Economic Survey of Poland 2018



Executive summary, Assessment and recommendations, Overview


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Towards an innovative and inclusive economy in Poland, Blog Post

Child benefits and female labour supply – the case of PolandBlog Post


Poland: Build on current economic strength to innovate and invest in skills and infrastructure, Press release


OECD zachęca Polskę do wykorzystania obecnej siły gospodarczej do rozwoju innowacji oraz inwestycji w podnoszenie kompetencji i infrastrukturę




Growth is strong, and the labour market is booming

Economic growth remains strong. Rising social transfers and a booming labour market are underpinning rapid consumption growth. The unemployment rate is at a record low level, labour shortages are spreading, and there are early signs of accelerating wages. The labour market is expected to tighten further, leading to somewhat fasterwage and price inflation. After a severe contraction in 2016, investment is projected to recover, driven by faster disbursements of EU structural funds, capacity constraints and low real interest rates.

New public benefits have helped to bring down poverty

Unlike in many other countries poverty and income inequality have fallen, and large family benefits introduced in 2016 have helped to bring down child poverty further. They are also meant to promote fertility in the context of very rapid ageing. On the other hand, there is a risk that the benefits might induce less-skilled women to leave the labour market for longer after childbirth, shortening their contribution periods to pensions. Together with the recent lowering of the retirement age back to only 60 for women, this will heighten risks of old-age poverty. The government is working to improve currently limited access to affordable childcare services. Insufficient institutional care for the elderly is another barrier to female employment and improved well-being for seniors.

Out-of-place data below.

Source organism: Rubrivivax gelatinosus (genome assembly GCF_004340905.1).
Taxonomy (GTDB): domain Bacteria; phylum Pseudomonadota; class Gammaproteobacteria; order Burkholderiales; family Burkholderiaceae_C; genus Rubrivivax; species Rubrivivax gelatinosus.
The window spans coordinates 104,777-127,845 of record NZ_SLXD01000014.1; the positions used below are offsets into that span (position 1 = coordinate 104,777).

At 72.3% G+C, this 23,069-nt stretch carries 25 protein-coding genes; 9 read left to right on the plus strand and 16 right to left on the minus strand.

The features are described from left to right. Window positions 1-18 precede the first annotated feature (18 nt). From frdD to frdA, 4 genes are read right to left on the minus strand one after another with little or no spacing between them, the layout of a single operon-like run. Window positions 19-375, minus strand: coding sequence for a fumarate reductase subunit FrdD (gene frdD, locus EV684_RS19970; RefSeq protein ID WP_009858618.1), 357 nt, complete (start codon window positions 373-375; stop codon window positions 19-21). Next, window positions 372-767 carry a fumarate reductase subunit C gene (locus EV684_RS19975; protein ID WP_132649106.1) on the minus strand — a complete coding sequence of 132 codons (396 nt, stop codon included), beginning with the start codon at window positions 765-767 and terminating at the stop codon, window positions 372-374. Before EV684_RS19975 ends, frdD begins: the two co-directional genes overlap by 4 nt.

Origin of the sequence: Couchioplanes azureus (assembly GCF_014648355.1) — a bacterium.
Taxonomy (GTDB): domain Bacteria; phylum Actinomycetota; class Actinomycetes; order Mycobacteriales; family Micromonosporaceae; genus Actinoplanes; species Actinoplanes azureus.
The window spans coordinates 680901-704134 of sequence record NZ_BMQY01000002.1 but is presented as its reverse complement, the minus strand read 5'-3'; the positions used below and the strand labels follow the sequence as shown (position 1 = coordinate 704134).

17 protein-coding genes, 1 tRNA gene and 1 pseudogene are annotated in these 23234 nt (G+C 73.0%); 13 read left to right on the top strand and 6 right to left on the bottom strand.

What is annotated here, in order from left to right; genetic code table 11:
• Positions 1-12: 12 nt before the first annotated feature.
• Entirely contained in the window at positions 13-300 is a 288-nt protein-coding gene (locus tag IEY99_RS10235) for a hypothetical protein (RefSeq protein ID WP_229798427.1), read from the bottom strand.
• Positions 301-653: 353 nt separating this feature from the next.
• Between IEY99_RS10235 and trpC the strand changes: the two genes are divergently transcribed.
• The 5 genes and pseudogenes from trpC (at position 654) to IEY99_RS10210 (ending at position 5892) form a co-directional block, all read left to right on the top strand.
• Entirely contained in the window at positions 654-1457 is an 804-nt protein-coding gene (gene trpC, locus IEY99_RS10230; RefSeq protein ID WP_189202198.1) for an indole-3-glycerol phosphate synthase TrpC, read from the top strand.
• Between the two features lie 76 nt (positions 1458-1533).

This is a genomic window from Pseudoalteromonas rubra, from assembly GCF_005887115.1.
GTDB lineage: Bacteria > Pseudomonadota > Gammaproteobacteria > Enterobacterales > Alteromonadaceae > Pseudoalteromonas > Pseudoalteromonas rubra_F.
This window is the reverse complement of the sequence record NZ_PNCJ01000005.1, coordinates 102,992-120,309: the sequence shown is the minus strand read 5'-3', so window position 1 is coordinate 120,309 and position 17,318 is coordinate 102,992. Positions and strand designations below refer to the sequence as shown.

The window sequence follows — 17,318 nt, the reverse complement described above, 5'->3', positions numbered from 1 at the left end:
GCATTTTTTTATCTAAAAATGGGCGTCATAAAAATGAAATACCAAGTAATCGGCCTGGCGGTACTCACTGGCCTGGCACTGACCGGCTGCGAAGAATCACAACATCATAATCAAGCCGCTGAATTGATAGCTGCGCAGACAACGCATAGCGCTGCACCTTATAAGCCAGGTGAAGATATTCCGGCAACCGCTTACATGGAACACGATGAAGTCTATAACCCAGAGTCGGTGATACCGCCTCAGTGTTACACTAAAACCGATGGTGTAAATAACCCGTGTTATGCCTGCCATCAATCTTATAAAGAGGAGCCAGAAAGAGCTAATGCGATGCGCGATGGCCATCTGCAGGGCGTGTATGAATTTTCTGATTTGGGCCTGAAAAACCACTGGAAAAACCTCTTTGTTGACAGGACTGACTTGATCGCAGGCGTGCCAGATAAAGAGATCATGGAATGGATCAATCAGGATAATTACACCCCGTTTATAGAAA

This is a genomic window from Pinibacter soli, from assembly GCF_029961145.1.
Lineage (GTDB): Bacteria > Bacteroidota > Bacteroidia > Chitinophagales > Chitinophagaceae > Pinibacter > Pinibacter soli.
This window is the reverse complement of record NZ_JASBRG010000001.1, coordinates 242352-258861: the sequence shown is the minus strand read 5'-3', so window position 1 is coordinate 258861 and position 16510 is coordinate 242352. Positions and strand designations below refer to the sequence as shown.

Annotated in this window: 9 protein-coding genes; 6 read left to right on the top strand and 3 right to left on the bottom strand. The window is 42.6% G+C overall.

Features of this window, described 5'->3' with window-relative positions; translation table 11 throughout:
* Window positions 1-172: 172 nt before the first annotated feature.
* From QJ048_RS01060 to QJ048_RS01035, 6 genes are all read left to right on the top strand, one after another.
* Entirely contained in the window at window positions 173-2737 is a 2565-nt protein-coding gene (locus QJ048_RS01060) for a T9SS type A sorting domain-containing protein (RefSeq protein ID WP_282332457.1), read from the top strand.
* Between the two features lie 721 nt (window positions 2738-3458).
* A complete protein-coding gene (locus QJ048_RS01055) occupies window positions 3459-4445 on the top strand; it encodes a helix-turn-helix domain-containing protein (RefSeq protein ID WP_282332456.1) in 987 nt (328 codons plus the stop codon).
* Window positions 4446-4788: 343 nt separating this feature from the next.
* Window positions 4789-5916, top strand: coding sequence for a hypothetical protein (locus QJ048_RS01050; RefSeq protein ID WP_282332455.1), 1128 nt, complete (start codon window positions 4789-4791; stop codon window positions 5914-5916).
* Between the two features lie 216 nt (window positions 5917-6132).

Raising Poland’s capacity to innovate would ensure continued convergence to higher living standards

Poland’s income convergence has mainly resulted from efficiency gains thanks to sectoral restructuring and foreign technology absorption. As its labour productivity is still 40% belowthe OECD average, Poland now needs to strengthen its technology adoption and own innovation capacity. Research and development (R&D) investment is weak as is innovation activity, in particular in small and medium-sized enterprises (SMEs). Infrastructure is still a bottleneck, and there is much room to improve its environmental impact. In its Strategy for Responsible Development the government plans higher R&D tax incentives along with increased public support for innovation in SMEs, venture capital market and infrastructure development, largely dependent on EU structural funds financing.

S‌‌‌ee also:

Poland: Economic forecast

Poland: Structural reform priorities

Poland: Blog Posts

OECD Economic Surveys: Poland 2018



For further information please contact the Poland Desk at the OECD Economics Department.

The OECD Secretariat's report was prepared by Nicola Brandt, Antoine Goujard and Pierre Guérin, under the supervision of Peter Jarrett. Research assistance was provided by Patrizio Sicari and editorial assistance by Sylvie Ricordeau.


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